For further clarification, see Strong’s Concordance:
4202 porneía (the root of the English terms “pornography, pornographic”; cf. 4205 /pórnos) which is derived from pernaō, “to sell off”) – properly, a selling off (surrendering) of sexual purity; promiscuity of any (every) type.
* Note: Personally, I put no stock in Galatians. Even if I did, the very nature of the verse flies in the face of what Peter said by adding so many more things to Acts 15:29. This, in a nutshell, is the problem I have with everything after John. As for MML&J, well, I have different issues. At least therein may be found the purported words of the purported deity-made-flesh not one degree (or more) removed, much less those purported words twisted by scalawags like Paul. Further note: Paul had to check in with Peter, remember? Paul wasn’t that high in the pecking order.
In closing, it’s also important to note that when Peter passed down these mere four commandments, the other elders were none to thrilled and needed to be placated. Forget for a moment that they were Jewish believers in Yeheshuah as Moshiach. Forget that, as such believers, they knew that the Holy Spirit itself proclaimed these four commandments.
Acts 15:28 For it seemed good to the Holy Spirit and to us to lay upon you no greater burden than these essentials:
They needed placating. Peter makes what I call “the foot in the door” case.
Acts 15: 21-22 21 For Moses from ancient generations has in every city those who preach him, since he is read in the synagogues every Sabbath.” 22 Then it seemed good to the apostles and the elders, with the whole church, to choose men from among them to send to Antioch with Paul and Barnabas—Judas called Barsabbas, and Silas, leading men among the brethren,…”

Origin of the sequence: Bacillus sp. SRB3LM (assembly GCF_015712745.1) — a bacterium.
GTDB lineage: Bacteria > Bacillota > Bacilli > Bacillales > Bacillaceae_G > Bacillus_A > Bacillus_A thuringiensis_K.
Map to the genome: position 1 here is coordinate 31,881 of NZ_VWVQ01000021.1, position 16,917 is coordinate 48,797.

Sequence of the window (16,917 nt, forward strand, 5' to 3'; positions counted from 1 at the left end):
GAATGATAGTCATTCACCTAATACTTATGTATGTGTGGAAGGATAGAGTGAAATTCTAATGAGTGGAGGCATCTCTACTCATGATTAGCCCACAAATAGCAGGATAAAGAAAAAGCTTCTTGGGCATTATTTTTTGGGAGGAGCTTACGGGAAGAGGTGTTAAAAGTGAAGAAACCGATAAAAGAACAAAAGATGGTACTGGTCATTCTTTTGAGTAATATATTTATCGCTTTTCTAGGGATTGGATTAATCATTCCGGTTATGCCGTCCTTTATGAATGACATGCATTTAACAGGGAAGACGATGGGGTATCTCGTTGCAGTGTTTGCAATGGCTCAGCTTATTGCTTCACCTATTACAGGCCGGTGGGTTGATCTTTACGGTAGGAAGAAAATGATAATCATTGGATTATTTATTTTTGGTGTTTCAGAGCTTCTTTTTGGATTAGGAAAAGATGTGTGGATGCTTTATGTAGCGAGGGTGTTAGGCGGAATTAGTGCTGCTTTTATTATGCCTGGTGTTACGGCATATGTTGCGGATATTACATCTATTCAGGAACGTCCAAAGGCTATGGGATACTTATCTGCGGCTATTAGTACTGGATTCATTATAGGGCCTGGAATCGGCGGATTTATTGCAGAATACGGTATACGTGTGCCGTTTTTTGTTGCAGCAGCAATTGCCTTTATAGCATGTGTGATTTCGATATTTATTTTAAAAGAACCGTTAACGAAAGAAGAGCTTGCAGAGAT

For the whole context, by all means read Acts 15. The basic gist of this short passage, as I understand it, is that at first the Pharisee believers among them insisted on circumcision. “Late-stage” circumcision. For Greek converts. That wasn’t going to play well to the Greeks. By implication, being Pharisees, they would also expect that the entire corpus of 613 commandments be kept. That, also, would not go over so well.
“So there, my lovely Greek converts, salvation is yours. Now all you have to do is take out your peckers. This will only hurt tremendously. Oh, and there’s a small matter of some rules. Let me see, I’ve got the list here somewhere. Oh, there. *KERPLUNK*”
No, that clearly wasn’t going to work too well.
So Peter reassures the Pharisees by telling them, “Don’t worry! First they convert. Then they go to one of our many synagogue locations where they will slowly but surely get the idea that there’s a few extra little things.”
THEN it seemed good to the apostles and elders. Then, and only then.
Speculation as to whether or not the Holy Spirit would need to resort to trickery may or may not be the subject of another post. It does raise an interesting question, however, for those of the once-saved, always-saved school of thought. If a Gentile convert were saved, and then later learned in synagogue of all the extra rules and regulations only to say, “um, no thank you,” would said convert lose salvation? If yes, oops, there goes a school of thought. If no, then were the 613 laws binding for them to begin with?
For now, there you have it. Four commandments, as passed down by a Spirit-inspired Peter, by way of Paul and company. Four commandments that, in their proper context, go beyond ignoring homosexuality. They expressly do not forbid it.
Am I trying to win converts here? Hardly. I am, after all, not Christian, so I could hardly be said to evangelize. I am, however, trying to engender constructive inquiry in the interest of mitigating the social effects of hate and intolerance. If this is an interpretation you consider valid, more power to you. I wholeheartedly encourage anyone from any walk of faith to embrace a more inclusive and accepting belief system. If not, I’d be very curious to hear why, from a Christian perspective, Peter’s edict should be discarded as if not spoken, written by letter, passed along by committee, and repeated by mouth? If, post-Gospels, Peter is not to be taken seriously, then who should be?
Image credit: Adapted from photograph in the public domain.